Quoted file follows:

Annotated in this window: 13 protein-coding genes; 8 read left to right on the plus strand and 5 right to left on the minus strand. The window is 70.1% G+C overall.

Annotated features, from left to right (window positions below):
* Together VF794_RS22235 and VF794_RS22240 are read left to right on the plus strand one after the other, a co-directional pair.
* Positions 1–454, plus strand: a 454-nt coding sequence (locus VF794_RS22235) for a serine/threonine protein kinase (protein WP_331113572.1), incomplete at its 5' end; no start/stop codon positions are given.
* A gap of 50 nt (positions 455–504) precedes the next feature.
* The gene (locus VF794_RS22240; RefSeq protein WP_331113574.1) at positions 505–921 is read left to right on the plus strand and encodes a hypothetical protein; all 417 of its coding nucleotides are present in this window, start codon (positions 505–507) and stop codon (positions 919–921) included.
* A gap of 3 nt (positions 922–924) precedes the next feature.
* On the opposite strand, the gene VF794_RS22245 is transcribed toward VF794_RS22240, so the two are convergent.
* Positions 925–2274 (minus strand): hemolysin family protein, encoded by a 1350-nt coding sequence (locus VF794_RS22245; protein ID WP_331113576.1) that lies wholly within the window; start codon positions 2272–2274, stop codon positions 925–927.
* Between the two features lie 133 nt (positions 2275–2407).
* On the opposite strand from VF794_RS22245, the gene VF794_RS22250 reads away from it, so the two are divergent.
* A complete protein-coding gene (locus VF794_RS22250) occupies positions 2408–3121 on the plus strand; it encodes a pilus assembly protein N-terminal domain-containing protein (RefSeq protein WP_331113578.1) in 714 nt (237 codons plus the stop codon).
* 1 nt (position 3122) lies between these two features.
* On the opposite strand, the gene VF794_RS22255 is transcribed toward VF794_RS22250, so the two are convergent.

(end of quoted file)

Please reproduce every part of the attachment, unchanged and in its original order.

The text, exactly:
Annotated in this window: 13 protein-coding genes; 8 read left to right on the plus strand and 5 right to left on the minus strand. The window is 70.1% G+C overall.

Annotated features, from left to right (window positions below):
* Together VF794_RS22235 and VF794_RS22240 are read left to right on the plus strand one after the other, a co-directional pair.
* Positions 1–454, plus strand: a 454-nt coding sequence (locus VF794_RS22235) for a serine/threonine protein kinase (protein WP_331113572.1), incomplete at its 5' end; no start/stop codon positions are given.
* A gap of 50 nt (positions 455–504) precedes the next feature.
* The gene (locus VF794_RS22240; RefSeq protein WP_331113574.1) at positions 505–921 is read left to right on the plus strand and encodes a hypothetical protein; all 417 of its coding nucleotides are present in this window, start codon (positions 505–507) and stop codon (positions 919–921) included.
* A gap of 3 nt (positions 922–924) precedes the next feature.
* On the opposite strand, the gene VF794_RS22245 is transcribed toward VF794_RS22240, so the two are convergent.
* Positions 925–2274 (minus strand): hemolysin family protein, encoded by a 1350-nt coding sequence (locus VF794_RS22245; protein ID WP_331113576.1) that lies wholly within the window; start codon positions 2272–2274, stop codon positions 925–927.
* Between the two features lie 133 nt (positions 2275–2407).
* On the opposite strand from VF794_RS22245, the gene VF794_RS22250 reads away from it, so the two are divergent.
* A complete protein-coding gene (locus VF794_RS22250) occupies positions 2408–3121 on the plus strand; it encodes a pilus assembly protein N-terminal domain-containing protein (RefSeq protein WP_331113578.1) in 714 nt (237 codons plus the stop codon).
* 1 nt (position 3122) lies between these two features.
* On the opposite strand, the gene VF794_RS22255 is transcribed toward VF794_RS22250, so the two are convergent.